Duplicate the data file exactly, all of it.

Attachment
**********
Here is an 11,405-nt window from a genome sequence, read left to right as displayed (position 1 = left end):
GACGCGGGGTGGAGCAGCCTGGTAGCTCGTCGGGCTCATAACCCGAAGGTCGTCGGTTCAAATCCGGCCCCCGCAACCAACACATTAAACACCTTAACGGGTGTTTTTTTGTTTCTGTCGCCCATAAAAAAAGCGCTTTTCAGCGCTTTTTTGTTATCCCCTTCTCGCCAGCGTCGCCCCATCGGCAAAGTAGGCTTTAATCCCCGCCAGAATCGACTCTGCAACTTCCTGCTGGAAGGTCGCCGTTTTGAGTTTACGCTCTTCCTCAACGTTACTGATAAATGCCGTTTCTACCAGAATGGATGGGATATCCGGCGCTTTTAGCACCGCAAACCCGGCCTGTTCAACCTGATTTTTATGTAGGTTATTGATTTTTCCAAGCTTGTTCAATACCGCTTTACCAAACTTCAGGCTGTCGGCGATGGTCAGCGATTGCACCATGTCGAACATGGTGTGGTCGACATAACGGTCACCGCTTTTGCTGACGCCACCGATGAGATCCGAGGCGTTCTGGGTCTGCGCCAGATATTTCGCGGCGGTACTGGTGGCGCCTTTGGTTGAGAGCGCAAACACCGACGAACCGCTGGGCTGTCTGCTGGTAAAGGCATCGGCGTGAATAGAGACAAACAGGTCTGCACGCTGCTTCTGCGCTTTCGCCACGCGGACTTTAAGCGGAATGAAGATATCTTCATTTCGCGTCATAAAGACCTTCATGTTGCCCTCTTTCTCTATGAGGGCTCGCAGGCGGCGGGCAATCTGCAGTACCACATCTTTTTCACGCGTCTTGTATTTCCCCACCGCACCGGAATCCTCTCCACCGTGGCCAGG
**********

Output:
Here is an 11,405-nt window from a genome sequence, read left to right as displayed (position 1 = left end):
GACGCGGGGTGGAGCAGCCTGGTAGCTCGTCGGGCTCATAACCCGAAGGTCGTCGGTTCAAATCCGGCCCCCGCAACCAACACATTAAACACCTTAACGGGTGTTTTTTTGTTTCTGTCGCCCATAAAAAAAGCGCTTTTCAGCGCTTTTTTGTTATCCCCTTCTCGCCAGCGTCGCCCCATCGGCAAAGTAGGCTTTAATCCCCGCCAGAATCGACTCTGCAACTTCCTGCTGGAAGGTCGCCGTTTTGAGTTTACGCTCTTCCTCAACGTTACTGATAAATGCCGTTTCTACCAGAATGGATGGGATATCCGGCGCTTTTAGCACCGCAAACCCGGCCTGTTCAACCTGATTTTTATGTAGGTTATTGATTTTTCCAAGCTTGTTCAATACCGCTTTACCAAACTTCAGGCTGTCGGCGATGGTCAGCGATTGCACCATGTCGAACATGGTGTGGTCGACATAACGGTCACCGCTTTTGCTGACGCCACCGATGAGATCCGAGGCGTTCTGGGTCTGCGCCAGATATTTCGCGGCGGTACTGGTGGCGCCTTTGGTTGAGAGCGCAAACACCGACGAACCGCTGGGCTGTCTGCTGGTAAAGGCATCGGCGTGAATAGAGACAAACAGGTCTGCACGCTGCTTCTGCGCTTTCGCCACGCGGACTTTAAGCGGAATGAAGATATCTTCATTTCGCGTCATAAAGACCTTCATGTTGCCCTCTTTCTCTATGAGGGCTCGCAGGCGGCGGGCAATCTGCAGTACCACATCTTTTTCACGCGTCTTGTATTTCCCCACCGCACCGGAATCCTCTCCACCGTGGCCAGG